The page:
1. Many barangays especially those far from town centers have received few or no relief assistance from any group, whether government or private. One example is Barangay Cacatmonan in the municipality of Hernani, where the typhoon destroyed all but 1 out of 35 houses. The barangay captain and several counselors, carrying a list of survivors in the barangay, requested that their barangay be given relief goods.
    Other survivors lament that only those with high numbers of casualties are prioritized so that their barangays are not given or seldom included as beneficiaries.
  2. Some cadavers and debris are still not retrieved and cleared in the barangays.
  3. The survivors are living in most vulnerable conditions:
    1. Some are staying in evacuation center in public schools (some barangays in Basey), some in tents made from tarpaulins.
    2. Lack of electricity make night time pitch black and movement in the areas difficult and dangerous.
    3. Survivors have difficulty cooking food in tin cans using firewood from debris.
  4. Major health risks which could lead to serious disease outbreaks were noted:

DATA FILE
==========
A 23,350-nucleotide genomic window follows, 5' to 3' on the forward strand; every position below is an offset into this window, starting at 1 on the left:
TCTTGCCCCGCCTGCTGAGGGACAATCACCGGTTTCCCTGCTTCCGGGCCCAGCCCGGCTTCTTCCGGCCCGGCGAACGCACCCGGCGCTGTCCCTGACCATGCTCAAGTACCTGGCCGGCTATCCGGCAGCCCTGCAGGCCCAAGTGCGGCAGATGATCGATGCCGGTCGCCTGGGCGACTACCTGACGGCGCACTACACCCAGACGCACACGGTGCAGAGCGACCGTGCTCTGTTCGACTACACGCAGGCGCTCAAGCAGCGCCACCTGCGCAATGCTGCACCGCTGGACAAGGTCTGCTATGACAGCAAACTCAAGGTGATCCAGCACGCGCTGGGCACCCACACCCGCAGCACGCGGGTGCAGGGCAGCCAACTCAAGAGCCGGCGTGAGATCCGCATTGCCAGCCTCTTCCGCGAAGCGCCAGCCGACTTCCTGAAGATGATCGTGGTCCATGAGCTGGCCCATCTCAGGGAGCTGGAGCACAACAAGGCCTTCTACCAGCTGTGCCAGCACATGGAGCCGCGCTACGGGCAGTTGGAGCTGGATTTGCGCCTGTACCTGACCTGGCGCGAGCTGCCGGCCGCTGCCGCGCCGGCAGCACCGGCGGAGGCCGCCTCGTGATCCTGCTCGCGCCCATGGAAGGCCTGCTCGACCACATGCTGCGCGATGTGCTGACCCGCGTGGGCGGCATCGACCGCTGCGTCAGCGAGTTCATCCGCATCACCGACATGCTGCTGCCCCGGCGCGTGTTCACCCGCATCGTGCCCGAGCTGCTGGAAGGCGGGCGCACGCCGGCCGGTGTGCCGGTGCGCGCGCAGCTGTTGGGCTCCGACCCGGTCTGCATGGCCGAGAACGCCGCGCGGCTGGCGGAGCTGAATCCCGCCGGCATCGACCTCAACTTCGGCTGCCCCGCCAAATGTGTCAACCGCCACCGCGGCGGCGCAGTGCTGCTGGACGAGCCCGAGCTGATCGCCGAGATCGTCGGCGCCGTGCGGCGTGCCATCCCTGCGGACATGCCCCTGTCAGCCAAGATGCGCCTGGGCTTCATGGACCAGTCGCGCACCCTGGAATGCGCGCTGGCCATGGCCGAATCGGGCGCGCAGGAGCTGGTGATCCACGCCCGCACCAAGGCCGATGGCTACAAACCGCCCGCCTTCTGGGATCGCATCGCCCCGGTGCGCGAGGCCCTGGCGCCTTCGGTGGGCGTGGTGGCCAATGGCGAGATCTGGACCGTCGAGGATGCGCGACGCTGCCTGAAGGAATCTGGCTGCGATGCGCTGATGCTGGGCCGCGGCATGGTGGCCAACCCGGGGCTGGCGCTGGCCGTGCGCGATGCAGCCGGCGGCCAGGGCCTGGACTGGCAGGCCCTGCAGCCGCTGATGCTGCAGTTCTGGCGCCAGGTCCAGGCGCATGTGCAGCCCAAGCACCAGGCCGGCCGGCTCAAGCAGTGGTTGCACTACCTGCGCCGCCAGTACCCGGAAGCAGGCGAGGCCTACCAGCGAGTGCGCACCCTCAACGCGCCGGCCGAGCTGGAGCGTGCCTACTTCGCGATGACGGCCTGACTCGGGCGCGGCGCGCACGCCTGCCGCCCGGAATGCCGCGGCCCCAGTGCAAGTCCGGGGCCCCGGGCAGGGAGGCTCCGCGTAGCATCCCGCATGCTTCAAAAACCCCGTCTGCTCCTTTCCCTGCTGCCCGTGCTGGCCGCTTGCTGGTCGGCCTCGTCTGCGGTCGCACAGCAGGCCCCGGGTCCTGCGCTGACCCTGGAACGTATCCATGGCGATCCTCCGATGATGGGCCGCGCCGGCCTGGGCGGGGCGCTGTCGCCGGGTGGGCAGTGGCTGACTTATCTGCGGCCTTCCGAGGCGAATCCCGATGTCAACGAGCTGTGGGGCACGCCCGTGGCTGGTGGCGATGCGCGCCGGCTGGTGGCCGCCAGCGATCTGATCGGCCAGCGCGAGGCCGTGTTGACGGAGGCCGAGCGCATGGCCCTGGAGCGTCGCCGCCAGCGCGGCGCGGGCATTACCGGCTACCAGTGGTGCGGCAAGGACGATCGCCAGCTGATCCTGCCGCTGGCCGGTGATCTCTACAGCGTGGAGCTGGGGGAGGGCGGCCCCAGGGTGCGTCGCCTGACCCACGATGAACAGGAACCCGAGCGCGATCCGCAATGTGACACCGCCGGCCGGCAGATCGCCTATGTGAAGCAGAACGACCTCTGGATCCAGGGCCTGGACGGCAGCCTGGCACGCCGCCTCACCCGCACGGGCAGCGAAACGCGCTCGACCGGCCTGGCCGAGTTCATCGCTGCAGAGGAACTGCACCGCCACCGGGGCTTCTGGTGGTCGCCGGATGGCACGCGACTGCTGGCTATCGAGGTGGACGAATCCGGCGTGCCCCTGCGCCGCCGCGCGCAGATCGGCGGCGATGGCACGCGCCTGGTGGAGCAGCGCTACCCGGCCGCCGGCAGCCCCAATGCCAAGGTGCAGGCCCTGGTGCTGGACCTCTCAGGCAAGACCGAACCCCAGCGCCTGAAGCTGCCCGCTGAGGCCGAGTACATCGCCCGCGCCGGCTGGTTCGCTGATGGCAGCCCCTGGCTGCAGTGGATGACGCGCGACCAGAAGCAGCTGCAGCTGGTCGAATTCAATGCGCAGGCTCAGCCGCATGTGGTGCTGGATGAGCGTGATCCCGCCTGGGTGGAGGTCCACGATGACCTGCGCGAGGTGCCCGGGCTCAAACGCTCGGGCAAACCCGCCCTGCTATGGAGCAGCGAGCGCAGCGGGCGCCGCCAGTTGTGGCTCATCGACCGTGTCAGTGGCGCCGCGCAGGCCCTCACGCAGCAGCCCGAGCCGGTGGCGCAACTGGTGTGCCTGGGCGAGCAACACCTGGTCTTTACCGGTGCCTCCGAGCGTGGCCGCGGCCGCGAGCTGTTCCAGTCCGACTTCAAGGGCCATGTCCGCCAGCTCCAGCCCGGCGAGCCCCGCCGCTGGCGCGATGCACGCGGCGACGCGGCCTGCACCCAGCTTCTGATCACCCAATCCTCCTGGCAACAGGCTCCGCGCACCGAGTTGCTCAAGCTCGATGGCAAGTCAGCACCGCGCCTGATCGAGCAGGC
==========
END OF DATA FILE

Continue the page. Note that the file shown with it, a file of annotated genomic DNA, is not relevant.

1. Lack of water supply.
    2. Lack of toilet facilities.
    3. Lack of shelter.
    4. Irregular provision of food.
    5. Crowded condition in evacuation areas.
  5. Common illnesses include: upper respiratory tract infections, hypertension, arthritis, error of refraction, diarrhea, wound and injuries, skin diseases.
  6. Other needs: people verbalized need to reconstruct their houses and desire to start livelihood activities. The people lined-up for construction materials such as nails, saw, hammers.
  1. Systematic way to reach out to far-flung areas and provide urgently-needed relief and assistance.
  2. Immediate retrieval of cadavers and clearing of debris, both for faster relief efforts and health and psychological recovery of survivors.
  3. Immediate and comprehensive health interventions to address potential sources of outbreaks and epidemics. These include immediate clearing of debris, provision of water source, construction of shelter, construction or provision of latrines, provision/assistance in food production. Medical teams and service groups must reach far-flung areas not only those in town centers.
  4. Start reconstruction and rehabilitation efforts: provision of construction materials, livelihood, food production, and economic activities.

Tuesday, November 19, 2013

SOS volunteers to conduct medical and relief mission in Eastern Samar